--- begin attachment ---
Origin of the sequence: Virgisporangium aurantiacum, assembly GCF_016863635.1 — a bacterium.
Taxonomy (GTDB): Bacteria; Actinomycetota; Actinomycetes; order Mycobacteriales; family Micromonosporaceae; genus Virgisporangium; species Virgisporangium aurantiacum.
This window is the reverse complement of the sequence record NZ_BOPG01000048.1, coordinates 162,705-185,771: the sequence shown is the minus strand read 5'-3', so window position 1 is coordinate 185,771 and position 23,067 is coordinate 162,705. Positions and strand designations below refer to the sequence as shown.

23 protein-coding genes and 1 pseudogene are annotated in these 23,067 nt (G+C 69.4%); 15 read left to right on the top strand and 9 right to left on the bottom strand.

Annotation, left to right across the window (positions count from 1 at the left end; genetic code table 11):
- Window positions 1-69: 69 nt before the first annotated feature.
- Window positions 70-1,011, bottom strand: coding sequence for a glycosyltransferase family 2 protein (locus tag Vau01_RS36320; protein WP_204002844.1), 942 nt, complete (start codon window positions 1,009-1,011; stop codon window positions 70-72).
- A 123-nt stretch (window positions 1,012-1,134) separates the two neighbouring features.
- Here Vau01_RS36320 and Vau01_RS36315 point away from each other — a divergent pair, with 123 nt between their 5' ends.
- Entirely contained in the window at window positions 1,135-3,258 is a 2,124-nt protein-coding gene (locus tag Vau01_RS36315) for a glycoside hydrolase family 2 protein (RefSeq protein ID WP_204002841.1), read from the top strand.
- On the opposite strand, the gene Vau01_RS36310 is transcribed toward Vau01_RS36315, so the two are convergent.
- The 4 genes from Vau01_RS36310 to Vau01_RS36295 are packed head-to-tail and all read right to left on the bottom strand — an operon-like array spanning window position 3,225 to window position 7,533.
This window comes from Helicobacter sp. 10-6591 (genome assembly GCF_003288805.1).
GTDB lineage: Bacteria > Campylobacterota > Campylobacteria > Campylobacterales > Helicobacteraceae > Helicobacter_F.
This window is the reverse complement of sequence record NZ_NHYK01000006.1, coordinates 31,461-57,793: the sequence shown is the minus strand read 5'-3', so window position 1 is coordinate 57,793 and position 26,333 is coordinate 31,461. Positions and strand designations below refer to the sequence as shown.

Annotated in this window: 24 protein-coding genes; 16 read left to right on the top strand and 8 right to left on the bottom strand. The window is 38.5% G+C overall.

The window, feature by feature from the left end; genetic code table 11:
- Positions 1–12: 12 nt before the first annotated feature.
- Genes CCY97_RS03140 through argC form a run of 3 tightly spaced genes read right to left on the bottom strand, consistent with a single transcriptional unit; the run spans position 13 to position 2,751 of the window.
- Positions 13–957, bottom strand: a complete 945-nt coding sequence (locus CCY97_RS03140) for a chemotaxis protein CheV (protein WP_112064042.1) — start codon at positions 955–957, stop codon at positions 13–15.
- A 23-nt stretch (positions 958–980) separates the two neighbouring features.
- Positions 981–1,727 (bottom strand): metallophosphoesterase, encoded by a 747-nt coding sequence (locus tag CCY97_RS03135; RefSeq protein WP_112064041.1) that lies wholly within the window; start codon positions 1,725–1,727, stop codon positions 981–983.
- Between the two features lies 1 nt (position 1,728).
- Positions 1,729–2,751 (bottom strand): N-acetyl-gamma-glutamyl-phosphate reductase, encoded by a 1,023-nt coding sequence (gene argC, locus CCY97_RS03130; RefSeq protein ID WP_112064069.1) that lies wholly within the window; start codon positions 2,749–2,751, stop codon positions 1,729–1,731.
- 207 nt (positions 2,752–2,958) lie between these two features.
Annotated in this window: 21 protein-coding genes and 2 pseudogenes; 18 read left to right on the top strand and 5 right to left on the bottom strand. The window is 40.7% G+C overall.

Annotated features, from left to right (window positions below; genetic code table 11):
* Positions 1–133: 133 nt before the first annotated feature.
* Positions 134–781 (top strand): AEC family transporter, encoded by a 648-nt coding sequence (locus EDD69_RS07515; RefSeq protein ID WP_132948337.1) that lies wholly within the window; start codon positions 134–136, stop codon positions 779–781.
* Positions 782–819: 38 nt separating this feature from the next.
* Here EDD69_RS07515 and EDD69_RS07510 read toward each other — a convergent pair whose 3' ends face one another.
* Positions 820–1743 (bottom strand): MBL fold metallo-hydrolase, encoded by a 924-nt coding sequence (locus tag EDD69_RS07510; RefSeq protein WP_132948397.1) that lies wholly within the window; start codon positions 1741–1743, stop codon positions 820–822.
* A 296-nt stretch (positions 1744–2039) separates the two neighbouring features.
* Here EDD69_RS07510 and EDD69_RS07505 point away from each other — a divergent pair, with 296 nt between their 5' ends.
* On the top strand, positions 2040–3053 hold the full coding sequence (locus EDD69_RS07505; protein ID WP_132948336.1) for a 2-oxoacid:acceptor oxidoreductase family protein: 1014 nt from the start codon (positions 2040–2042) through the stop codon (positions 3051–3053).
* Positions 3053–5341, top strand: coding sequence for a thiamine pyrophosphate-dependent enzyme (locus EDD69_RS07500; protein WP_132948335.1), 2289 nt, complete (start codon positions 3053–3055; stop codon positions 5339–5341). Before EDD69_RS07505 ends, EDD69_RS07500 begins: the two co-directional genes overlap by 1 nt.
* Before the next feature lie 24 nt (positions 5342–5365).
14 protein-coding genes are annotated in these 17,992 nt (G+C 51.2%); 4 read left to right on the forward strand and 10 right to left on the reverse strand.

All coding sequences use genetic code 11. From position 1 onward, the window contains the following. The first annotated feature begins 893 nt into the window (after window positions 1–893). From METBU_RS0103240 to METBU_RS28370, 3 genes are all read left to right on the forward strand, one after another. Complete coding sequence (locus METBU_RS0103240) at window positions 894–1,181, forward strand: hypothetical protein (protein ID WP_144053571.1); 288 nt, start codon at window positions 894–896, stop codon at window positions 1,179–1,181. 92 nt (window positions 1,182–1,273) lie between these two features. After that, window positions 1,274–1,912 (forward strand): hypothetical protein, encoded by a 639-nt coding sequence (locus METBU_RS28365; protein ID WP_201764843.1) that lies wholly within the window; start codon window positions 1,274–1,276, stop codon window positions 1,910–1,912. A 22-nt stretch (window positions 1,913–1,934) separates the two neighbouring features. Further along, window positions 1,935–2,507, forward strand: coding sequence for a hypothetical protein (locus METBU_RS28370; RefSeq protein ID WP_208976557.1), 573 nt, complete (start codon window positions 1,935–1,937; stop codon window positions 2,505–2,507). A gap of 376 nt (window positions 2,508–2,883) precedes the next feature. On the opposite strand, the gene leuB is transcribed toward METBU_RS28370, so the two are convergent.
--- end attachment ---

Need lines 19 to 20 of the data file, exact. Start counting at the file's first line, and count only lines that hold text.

- Genes CCY97_RS03140 through argC form a run of 3 tightly spaced genes read right to left on the bottom strand, consistent with a single transcriptional unit; the run spans position 13 to position 2,751 of the window.
- Positions 13–957, bottom strand: a complete 945-nt coding sequence (locus CCY97_RS03140) for a chemotaxis protein CheV (protein WP_112064042.1) — start codon at positions 955–957, stop codon at positions 13–15.